Jones, Edwin, enl. Aug. 26, 1864, 1st Mounted Rifles
Jones, Hazard, enl. 85th Inf.; prisoner at Andersonville
Jones, Porter e., Sergt., enl. Nov. 19, 1861, 31st Mass. Inf.; killed at Alexandria, La., May 1, 1864
Jones, William A., enl. Nov. 14, 1861, 85th Regt.
Jones, William Aaron, enl. Jan. 1, 1864, 16th H. Art.; had served in 85th Regt.
Keeler, John P., enl. Aug. 29, 1864, 169th Inf.
Kibby, N. H., enl. Jan. 14, 1864, 16th H. Art., Co. K
Lee, Farrel, enl. Jan. 13, 1864, 16th H. Art., Co. K
Letcher, Theron, enl. Oct. 30, 1861, 53d Inf.
Love, Robert, enl. Jan. 22, 1864, 16th H. Art.
Main, Hiram, enl. Dec. 27, 1861, 104th Regt., Co. K
Main, James A., enl. Nov. 20, 1861, 31st Mass., Co. A; disch. Feb. 13, 1864 to re-enl.
Maine, Charles H., enl. July 17, 1862, 125th Inf., Co. A
Maine, Clark, enl. 1861, 2d Regt.
Maine, Hiland A., enl. Sept. 1861, Harris Cav.; lost an arm; was prisoner several months in Libby Prison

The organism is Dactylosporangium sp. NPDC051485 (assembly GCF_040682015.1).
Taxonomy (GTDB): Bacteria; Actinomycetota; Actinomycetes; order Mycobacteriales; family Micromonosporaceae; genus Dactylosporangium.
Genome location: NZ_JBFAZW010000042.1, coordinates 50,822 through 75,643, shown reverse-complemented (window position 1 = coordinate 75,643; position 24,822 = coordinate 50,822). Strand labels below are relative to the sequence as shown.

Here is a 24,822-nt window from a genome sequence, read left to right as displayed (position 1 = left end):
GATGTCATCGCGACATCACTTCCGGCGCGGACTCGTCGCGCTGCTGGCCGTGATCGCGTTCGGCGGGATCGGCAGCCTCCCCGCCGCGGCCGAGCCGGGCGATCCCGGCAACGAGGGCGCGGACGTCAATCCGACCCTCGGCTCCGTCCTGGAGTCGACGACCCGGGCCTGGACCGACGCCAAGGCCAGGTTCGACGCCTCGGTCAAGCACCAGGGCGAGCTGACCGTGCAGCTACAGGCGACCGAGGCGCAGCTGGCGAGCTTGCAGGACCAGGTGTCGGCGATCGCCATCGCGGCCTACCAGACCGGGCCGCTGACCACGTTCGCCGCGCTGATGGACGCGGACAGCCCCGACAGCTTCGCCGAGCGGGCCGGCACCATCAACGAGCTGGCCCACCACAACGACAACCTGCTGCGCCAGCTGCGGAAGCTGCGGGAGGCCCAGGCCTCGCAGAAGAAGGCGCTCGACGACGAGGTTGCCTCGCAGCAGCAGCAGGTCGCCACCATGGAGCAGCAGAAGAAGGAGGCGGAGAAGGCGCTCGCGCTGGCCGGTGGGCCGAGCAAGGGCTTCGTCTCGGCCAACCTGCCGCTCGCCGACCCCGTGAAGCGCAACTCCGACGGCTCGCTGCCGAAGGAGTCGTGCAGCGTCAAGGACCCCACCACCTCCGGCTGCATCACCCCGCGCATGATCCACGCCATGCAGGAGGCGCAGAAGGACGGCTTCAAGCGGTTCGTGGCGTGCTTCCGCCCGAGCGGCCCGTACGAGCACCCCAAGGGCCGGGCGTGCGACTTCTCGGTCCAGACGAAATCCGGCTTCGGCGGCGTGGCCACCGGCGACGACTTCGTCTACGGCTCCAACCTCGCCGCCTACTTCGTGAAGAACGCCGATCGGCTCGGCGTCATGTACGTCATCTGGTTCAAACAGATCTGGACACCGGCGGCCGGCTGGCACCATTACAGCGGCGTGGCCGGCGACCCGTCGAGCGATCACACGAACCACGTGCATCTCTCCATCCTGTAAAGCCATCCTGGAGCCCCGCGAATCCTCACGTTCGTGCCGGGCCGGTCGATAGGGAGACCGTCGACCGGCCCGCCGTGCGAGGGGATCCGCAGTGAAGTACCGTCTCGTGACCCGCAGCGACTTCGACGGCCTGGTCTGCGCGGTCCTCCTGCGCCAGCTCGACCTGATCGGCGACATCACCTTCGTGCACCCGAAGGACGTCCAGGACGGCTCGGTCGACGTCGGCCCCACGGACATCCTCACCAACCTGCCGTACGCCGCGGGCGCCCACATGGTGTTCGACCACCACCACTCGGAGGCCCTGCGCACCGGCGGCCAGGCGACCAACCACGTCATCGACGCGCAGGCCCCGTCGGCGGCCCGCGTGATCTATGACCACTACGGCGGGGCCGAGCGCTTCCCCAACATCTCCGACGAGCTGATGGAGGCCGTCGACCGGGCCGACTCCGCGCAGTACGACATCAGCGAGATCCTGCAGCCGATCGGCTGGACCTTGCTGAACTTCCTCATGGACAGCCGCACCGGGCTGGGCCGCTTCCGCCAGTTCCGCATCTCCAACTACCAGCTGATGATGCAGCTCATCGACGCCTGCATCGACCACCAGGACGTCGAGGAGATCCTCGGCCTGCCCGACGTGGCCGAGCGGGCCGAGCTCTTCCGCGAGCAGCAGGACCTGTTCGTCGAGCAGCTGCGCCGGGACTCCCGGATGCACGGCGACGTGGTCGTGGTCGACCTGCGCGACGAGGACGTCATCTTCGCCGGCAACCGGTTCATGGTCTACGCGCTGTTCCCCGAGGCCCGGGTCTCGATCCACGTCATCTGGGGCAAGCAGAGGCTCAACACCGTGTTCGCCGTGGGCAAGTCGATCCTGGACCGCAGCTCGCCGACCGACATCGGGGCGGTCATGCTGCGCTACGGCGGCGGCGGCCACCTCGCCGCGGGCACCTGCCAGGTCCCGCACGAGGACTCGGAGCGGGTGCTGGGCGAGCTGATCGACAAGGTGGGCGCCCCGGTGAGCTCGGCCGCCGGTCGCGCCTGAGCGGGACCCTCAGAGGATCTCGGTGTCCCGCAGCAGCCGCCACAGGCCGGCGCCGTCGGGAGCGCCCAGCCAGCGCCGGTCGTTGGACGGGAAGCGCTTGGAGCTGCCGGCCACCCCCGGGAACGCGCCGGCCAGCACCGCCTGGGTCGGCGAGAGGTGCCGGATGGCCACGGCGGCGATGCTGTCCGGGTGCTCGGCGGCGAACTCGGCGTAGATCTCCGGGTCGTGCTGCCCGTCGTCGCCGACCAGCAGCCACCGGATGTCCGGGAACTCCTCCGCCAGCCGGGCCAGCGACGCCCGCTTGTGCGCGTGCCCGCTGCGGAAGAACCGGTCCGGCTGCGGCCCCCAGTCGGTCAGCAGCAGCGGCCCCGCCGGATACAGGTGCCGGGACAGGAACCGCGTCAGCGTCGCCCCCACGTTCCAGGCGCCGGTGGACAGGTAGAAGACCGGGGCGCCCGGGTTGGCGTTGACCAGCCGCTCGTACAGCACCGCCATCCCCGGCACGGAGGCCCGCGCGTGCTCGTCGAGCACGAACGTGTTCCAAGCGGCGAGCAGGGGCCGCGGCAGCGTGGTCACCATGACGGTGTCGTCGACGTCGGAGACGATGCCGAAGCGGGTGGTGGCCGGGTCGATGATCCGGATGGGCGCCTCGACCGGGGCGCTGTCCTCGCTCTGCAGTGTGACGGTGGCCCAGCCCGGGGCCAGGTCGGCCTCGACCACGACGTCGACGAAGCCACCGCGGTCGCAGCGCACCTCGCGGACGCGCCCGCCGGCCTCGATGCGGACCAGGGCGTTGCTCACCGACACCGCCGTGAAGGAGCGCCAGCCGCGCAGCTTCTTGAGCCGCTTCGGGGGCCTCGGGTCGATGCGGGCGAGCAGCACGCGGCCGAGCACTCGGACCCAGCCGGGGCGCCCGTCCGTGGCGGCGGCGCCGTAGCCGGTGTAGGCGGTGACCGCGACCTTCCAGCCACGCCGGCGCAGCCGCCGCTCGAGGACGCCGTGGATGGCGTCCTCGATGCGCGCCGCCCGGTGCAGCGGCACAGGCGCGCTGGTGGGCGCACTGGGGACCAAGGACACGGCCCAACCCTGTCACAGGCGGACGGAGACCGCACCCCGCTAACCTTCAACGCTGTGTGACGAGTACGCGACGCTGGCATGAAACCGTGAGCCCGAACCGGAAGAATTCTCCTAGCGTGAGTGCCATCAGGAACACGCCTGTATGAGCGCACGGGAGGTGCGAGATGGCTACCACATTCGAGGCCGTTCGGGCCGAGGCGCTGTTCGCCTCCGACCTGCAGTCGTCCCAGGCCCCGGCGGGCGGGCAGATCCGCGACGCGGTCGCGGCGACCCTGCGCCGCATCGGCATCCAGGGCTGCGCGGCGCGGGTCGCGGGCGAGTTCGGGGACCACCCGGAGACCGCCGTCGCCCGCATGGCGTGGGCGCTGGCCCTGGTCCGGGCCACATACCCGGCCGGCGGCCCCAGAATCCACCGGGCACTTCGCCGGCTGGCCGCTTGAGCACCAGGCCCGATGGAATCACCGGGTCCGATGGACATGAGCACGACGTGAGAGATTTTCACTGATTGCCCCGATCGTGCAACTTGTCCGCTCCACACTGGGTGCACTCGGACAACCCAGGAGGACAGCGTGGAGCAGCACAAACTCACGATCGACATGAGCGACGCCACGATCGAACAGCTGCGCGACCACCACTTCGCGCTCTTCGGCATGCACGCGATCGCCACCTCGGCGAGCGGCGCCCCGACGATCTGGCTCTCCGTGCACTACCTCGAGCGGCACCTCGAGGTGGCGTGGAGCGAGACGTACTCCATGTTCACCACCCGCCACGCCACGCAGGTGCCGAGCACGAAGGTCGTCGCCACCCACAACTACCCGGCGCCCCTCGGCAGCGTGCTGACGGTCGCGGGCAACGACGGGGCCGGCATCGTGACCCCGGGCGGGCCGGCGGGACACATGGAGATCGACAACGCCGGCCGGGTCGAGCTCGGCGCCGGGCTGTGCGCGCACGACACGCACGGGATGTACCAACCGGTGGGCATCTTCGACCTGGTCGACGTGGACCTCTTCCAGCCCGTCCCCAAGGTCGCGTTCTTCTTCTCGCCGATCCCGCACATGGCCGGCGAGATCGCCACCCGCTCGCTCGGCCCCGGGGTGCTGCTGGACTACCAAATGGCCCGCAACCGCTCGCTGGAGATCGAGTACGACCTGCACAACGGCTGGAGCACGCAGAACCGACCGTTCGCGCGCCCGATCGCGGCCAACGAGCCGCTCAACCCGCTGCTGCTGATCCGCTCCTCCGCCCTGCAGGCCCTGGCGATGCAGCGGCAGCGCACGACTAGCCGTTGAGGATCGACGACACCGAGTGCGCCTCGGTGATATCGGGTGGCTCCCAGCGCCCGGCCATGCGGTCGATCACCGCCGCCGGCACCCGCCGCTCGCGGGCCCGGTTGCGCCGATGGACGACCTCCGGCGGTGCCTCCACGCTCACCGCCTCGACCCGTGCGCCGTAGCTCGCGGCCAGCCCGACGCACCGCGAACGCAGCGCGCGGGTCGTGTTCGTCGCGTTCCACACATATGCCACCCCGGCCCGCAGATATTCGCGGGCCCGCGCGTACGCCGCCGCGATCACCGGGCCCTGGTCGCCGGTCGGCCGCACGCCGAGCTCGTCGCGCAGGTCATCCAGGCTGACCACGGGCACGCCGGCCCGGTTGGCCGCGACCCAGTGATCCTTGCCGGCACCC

Maine, Ichabod D., enl. Nov. 19, 1861, 31st Mass. Inf.
Maine, James A., enl. Nov. 19, 1861, 31st Mass. Inf.; disch. to re-enl. Feb. 13, 1864; killed at Pleasant Hill, La., April 10, 1864
Manchester, Charles F., wounded; taken prisoner; died at Salisbury, Aug. 1864
Mattison, Harlow L., enl. July 23, 1862, 125th Inf., Co. A; disch. for disability
Mattison, Martin Van Buren, enl. 125th Regt., Co. A; pro. 1st Sergt.
Mattison, Squire J., enl. Sept. 1, 1862, 10th Inf.
McAndrew, James, enl. Aug. 3, 1864, 61st Inf.
McAndrew, Thomas
McDermott, Andrew, killed in the service
McGann, Michael, enl. Aug. 29, 1864, 1st Mounted Rifles
McGregor, Thomas H. D., 3d Sergt., enl. Aug. 15, 1862, 169th Inf., Co. H; pro. Lieut.; killed at Fort Fisher, Jan. 16, 1865
Merrithew, Horace R., enl. Dec. 25, 1861, 104th Inf, Co. K; killed at Bull Run, Aug. 30, 1862
Merrithew, Samuel, enl. Aug. 11, 1862, 125th Regt., draws a pension for disability
Moses, Solon W., musician, enl. Sept. 1861, 23d Inf.
Muldoon, Michael, enl. Jan. 12, 1864, 16th H. Art., Co. K